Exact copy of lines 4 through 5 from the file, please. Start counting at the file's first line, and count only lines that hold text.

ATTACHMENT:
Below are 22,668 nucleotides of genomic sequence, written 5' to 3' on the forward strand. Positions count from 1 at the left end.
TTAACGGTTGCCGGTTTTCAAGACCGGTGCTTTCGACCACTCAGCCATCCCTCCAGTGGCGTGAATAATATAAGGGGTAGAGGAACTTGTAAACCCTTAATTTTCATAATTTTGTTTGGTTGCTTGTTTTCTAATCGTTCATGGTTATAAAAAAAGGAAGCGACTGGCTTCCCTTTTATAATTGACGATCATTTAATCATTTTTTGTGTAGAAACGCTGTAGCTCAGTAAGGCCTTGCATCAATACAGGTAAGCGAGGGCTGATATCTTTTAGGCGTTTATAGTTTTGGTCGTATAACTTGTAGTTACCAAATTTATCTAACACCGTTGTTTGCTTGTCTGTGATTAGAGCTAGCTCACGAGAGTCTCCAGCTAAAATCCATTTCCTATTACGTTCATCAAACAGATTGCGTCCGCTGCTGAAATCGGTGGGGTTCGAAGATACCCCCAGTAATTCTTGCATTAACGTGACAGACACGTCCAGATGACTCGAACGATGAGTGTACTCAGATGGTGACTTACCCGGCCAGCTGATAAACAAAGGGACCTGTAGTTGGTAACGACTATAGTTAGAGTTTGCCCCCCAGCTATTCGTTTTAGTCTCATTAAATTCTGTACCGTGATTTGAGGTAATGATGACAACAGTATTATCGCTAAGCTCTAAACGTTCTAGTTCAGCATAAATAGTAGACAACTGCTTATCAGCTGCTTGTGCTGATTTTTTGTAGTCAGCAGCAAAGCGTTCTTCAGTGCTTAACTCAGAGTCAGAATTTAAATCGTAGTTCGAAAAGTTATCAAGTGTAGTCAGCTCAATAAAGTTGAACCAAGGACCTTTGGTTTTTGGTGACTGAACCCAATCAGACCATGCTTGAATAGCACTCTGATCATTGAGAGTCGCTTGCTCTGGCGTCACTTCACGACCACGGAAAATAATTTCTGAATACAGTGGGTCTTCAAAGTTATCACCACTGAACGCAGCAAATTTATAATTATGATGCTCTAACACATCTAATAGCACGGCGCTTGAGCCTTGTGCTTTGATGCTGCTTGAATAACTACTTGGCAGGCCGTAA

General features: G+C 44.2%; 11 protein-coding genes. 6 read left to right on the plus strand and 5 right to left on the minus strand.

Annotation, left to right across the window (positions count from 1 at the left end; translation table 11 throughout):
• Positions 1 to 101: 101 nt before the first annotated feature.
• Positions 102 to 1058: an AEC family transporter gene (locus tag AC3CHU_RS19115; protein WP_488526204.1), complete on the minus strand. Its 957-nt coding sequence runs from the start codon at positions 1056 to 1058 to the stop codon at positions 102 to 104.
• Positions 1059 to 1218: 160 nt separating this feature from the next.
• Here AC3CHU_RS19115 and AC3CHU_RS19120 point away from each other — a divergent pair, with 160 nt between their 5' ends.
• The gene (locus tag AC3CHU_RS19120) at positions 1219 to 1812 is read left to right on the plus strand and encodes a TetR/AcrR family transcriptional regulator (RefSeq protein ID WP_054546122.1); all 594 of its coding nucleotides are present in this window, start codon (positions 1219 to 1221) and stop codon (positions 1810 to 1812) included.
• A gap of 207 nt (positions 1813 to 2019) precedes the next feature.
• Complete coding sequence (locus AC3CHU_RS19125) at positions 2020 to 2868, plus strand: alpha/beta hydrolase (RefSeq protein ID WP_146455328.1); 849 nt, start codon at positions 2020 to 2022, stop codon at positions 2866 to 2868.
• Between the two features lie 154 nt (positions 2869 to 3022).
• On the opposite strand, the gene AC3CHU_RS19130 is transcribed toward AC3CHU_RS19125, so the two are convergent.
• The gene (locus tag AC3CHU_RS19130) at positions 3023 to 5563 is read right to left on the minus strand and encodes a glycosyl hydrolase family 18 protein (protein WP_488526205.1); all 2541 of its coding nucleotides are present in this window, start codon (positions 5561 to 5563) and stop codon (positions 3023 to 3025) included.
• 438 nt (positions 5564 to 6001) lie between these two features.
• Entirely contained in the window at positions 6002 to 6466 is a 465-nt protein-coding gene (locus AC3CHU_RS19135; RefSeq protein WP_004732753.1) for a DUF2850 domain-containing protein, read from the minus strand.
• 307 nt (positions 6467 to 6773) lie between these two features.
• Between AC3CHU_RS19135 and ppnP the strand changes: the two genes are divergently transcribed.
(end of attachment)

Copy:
Annotation, left to right across the window (positions count from 1 at the left end; translation table 11 throughout):
• Positions 1 to 101: 101 nt before the first annotated feature.